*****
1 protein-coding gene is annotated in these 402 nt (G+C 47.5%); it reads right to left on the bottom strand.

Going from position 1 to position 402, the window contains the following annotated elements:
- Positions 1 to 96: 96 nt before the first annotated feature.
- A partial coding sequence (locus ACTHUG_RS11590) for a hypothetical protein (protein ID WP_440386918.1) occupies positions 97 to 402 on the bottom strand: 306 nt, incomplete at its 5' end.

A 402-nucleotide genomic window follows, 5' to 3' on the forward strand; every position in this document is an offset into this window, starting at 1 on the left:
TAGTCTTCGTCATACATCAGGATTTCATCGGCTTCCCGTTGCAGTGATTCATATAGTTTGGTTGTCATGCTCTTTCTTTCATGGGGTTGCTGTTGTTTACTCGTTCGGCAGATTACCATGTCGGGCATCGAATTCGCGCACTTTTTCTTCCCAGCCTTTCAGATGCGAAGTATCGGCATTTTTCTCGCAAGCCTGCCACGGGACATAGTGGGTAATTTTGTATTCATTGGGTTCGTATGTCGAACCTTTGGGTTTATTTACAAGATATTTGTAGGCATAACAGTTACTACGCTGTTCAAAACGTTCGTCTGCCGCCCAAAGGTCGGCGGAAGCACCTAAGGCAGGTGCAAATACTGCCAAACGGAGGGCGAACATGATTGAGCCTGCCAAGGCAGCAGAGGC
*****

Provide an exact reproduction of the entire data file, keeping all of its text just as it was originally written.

1 protein-coding gene is annotated in these 402 nt (G+C 47.5%); it reads right to left on the bottom strand.

Going from position 1 to position 402, the window contains the following annotated elements:
- Positions 1 to 96: 96 nt before the first annotated feature.
- A partial coding sequence (locus ACTHUG_RS11590) for a hypothetical protein (protein ID WP_440386918.1) occupies positions 97 to 402 on the bottom strand: 306 nt, incomplete at its 5' end.

A 402-nucleotide genomic window follows, 5' to 3' on the forward strand; every position in this document is an offset into this window, starting at 1 on the left:
TAGTCTTCGTCATACATCAGGATTTCATCGGCTTCCCGTTGCAGTGATTCATATAGTTTGGTTGTCATGCTCTTTCTTTCATGGGGTTGCTGTTGTTTACTCGTTCGGCAGATTACCATGTCGGGCATCGAATTCGCGCACTTTTTCTTCCCAGCCTTTCAGATGCGAAGTATCGGCATTTTTCTCGCAAGCCTGCCACGGGACATAGTGGGTAATTTTGTATTCATTGGGTTCGTATGTCGAACCTTTGGGTTTATTTACAAGATATTTGTAGGCATAACAGTTACTACGCTGTTCAAAACGTTCGTCTGCCGCCCAAAGGTCGGCGGAAGCACCTAAGGCAGGTGCAAATACTGCCAAACGGAGGGCGAACATGATTGAGCCTGCCAAGGCAGCAGAGGC